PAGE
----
Third annual Garden Stroll brings pop-up parks to Main Street

Ad
Stan Sommer talks to visitors of his pop-up park near 100 South on Main Street. Photo by Isaac Riddle.
The Urban Grow Room pop-up park near 100 South on Main Street features herbs and leafy greens for the visitors to take. Photo by Isaac Riddle.

Just days before thousands of visitors will descend upon downtown Salt Lake for the bi-annual LDS General Conference, artists are putting their final touches on eight pop-up parks that for the next six weeks will add temporary outdoor public space to Main Street.

The park installations are part of the Downtown Alliance’s third annual Downtown Garden Stroll.   The alliance selected eight park designs out of more than two dozen proposals.  The selected public parks are staggered on three downtown blocks, between South Temple and 300 South.

“We are super excited about the revitalization of downtown Salt Lake and this opportunity to bring nature to downtown,” said Anders Piiparinen, brand and public relations representative for Cotopaxi, an outdoor retailer with a store on Main Street near the City Creek Center.

Cotopaxi was one of five sponsors of this year’s garden stroll.  Other sponsors included Salt Lake City, Utah Division of Arts & Museums, Goldman Sachs and the LDS Hospital.

Visitors to the pop-up park in front of the Utah Arts Theater can play a game of chess or checkers. Photo by Isaac Riddle.

The majority of this year’s parks focus on sustainability and Utah’s outdoors.  At least half of the installations incorporate either solar energy or sustainable food sources into their designs.

“I was inspired by the social concept of having plants and herbs growing in an urban environment where people can take what they want,” said Stan Sommer.

Sommer and his wife Laura built the Urban Grow Room park located adjacent to the historic Zions Bank Building on Main Street near 100 South.  The park features seating areas adorned with artwork by Laura and a tiered circular garden at the center.  The installation features dozens of different herbs and leafy greens ranging from cilantro to rosemary to various types of kale and lettuces.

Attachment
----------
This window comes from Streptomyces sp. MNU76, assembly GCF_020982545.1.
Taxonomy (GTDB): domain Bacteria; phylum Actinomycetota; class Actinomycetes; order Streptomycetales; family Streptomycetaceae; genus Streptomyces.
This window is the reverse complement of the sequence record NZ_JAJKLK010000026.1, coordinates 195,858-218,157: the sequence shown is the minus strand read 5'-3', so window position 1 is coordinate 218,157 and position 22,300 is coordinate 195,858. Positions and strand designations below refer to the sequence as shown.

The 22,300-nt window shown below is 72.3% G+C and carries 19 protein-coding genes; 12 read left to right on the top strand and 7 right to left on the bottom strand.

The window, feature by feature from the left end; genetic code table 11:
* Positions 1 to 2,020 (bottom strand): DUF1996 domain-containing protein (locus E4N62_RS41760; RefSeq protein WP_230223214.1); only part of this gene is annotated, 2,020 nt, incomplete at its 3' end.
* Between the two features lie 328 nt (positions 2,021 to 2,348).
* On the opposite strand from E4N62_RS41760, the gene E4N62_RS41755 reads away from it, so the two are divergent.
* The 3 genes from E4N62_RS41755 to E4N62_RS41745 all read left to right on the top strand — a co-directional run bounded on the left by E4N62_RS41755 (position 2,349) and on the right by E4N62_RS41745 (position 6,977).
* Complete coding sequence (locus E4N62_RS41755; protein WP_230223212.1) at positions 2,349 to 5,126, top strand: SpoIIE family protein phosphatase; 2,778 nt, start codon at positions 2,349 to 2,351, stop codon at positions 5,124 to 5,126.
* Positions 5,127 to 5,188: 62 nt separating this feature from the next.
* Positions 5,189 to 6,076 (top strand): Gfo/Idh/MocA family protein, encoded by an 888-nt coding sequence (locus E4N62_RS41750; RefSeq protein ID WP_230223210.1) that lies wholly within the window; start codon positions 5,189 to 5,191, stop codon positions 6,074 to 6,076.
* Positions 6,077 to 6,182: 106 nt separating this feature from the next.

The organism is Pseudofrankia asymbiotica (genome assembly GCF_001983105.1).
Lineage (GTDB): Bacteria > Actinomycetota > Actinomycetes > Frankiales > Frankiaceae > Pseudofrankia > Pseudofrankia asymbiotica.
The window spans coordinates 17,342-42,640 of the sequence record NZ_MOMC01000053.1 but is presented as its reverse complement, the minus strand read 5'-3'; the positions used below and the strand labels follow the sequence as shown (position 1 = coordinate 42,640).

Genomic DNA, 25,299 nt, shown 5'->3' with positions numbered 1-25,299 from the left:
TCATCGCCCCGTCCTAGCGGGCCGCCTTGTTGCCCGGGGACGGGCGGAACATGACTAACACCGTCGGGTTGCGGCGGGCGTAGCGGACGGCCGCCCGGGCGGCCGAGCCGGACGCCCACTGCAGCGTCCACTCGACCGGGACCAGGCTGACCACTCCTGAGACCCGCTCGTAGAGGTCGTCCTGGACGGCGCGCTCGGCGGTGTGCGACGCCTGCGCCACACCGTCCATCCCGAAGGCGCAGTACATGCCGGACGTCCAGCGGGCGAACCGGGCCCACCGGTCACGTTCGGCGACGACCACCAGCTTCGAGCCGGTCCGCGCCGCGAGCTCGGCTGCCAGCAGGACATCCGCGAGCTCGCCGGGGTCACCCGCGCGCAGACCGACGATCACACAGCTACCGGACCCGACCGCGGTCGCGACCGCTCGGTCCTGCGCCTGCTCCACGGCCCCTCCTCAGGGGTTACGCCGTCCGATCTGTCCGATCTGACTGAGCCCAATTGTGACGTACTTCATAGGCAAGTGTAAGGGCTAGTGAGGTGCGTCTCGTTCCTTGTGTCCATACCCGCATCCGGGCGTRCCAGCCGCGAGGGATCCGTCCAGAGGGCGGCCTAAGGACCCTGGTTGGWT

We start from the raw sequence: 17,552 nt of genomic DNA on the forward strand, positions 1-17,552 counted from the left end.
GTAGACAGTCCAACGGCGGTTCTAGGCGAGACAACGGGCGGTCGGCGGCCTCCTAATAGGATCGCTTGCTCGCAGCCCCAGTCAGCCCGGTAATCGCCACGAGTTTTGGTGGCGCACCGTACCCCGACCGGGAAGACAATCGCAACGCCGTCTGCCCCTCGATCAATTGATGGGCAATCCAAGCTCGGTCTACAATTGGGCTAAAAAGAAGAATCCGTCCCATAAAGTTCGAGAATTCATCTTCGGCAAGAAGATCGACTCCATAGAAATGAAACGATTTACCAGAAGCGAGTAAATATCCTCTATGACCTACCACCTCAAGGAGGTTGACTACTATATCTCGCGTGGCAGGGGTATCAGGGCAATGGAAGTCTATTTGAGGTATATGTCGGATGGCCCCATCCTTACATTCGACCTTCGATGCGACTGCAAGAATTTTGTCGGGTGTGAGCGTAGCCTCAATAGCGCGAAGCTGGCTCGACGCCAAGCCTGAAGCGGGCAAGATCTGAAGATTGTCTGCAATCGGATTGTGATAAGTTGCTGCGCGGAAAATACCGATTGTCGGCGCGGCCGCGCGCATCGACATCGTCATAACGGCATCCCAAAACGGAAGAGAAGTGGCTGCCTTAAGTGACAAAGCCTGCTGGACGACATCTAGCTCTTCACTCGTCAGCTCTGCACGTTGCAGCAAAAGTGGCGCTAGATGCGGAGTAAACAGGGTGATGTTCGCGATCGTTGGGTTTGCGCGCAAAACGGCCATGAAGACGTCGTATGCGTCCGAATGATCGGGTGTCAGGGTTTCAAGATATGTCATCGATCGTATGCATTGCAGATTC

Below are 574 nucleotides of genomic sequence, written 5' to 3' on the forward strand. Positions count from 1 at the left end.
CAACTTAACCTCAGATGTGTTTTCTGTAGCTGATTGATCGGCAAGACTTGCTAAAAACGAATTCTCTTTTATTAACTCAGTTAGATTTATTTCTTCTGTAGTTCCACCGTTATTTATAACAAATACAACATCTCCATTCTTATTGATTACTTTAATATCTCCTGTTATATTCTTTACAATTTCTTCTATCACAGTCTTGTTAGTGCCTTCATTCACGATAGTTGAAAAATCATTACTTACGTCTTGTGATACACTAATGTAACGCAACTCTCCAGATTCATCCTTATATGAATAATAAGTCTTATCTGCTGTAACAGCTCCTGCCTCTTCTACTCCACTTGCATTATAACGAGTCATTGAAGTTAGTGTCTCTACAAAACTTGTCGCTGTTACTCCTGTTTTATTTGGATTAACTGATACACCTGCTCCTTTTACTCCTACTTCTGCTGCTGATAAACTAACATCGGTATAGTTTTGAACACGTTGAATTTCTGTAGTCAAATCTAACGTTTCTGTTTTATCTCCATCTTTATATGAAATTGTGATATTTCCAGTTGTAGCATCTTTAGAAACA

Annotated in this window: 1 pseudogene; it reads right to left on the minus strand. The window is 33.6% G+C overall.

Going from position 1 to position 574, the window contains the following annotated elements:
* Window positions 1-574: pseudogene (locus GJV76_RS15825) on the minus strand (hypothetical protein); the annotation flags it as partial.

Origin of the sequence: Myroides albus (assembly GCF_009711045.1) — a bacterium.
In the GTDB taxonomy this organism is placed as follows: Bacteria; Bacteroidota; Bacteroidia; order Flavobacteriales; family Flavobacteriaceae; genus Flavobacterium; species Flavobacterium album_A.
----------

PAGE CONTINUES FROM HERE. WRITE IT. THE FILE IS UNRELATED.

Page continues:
“Growing up here, I’ve always been a part of mountain culture,” said Josh Gerner

Gerner, a full-time design student and the University of Utah, designed his installation to pay homage to Utah’s mountains with native plants scattered throughout and a rear wall with scattered color splotches used to represent mountain flowers.

To encourage gathering, Gerner included three Central Park-inspired outdoor chess tables for visitors to play a game of chess or checkers.

“I want it to create an organic feeling where people can congregate in a personal way,” said Gerner.

There are pop-up parks at the following locations: South Temple and Main Street, City Creek Center Sky Bridge, Utah Arts Theater, KUTV news studio, Chase Building, Gallivan Plaza and 100 South and Main Street.  The park installations will be up until Mother’s Day, May 14.

*The author was a member of the selection committee for the Garden Stroll.

Visitors to the pop-up park in front of the Utah Arts Theater can play a game of chess or checkers. Photo by Isaac Riddle.
About Isaac Riddle 568 Articles
Isaac Riddle grew up just outside of Salt Lake City, Utah. He has a BA in English literature from the University of Utah and a Masters of Journalism from Temple University. Isaac has written for Next City, The Philadelphia Public School Notebook and Salt Lake City Weekly. Before embarking on a career in journalism, Isaac taught High School English in the Kensington neighborhood of Philadelphia. Isaac is the founder of Building Salt Lake and can be reached at isaac@buildingsaltlake.com.